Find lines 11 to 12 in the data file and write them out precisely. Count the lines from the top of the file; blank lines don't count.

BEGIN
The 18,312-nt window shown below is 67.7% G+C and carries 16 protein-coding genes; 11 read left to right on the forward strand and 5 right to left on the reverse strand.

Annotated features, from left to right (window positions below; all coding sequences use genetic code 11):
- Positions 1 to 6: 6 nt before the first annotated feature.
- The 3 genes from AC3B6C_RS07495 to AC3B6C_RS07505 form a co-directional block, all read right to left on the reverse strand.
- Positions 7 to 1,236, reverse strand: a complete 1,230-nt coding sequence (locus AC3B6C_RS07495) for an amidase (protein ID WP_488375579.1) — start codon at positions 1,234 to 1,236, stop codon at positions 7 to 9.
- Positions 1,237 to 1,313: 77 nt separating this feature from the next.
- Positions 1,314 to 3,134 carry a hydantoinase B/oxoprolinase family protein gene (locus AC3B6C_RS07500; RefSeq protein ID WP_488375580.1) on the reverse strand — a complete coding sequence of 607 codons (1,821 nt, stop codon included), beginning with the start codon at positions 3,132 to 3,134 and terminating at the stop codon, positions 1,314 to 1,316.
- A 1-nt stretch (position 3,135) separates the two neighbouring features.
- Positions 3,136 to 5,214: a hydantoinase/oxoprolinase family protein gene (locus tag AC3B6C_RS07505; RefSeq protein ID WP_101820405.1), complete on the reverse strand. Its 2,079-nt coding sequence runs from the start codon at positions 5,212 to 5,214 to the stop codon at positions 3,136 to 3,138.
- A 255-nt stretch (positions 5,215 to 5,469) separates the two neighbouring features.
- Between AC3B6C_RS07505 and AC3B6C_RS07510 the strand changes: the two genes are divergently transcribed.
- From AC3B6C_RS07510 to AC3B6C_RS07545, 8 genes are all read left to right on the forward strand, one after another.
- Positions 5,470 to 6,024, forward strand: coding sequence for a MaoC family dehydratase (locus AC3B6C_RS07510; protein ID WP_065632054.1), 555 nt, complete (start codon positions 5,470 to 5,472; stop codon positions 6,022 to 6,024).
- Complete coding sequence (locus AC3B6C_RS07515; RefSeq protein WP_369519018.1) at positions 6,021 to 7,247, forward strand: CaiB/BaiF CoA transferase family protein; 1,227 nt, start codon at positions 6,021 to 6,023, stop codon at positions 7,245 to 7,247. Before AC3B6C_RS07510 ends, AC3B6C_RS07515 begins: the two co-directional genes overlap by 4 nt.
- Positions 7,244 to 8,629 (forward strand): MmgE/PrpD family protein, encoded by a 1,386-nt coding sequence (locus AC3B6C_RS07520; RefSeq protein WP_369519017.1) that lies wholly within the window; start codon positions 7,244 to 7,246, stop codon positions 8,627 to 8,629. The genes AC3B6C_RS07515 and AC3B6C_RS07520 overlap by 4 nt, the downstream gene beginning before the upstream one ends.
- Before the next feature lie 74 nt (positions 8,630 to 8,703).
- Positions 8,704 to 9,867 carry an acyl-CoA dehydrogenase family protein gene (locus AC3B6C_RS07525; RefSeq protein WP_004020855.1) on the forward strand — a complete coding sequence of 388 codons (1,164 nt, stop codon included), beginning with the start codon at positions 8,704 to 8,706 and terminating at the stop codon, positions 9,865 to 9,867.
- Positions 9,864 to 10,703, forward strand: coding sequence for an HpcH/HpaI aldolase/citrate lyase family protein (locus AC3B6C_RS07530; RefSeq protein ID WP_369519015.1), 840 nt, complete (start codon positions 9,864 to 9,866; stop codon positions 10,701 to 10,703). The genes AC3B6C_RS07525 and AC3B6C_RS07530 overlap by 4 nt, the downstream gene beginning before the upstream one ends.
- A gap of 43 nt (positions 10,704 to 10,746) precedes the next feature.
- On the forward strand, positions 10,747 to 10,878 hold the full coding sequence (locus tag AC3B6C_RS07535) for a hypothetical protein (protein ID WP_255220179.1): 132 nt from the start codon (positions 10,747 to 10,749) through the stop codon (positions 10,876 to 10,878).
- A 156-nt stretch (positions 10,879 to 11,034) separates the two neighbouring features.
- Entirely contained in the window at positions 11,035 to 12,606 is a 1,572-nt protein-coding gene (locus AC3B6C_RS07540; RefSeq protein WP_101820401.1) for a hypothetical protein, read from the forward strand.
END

- Between AC3B6C_RS07505 and AC3B6C_RS07510 the strand changes: the two genes are divergently transcribed.
- From AC3B6C_RS07510 to AC3B6C_RS07545, 8 genes are all read left to right on the forward strand, one after another.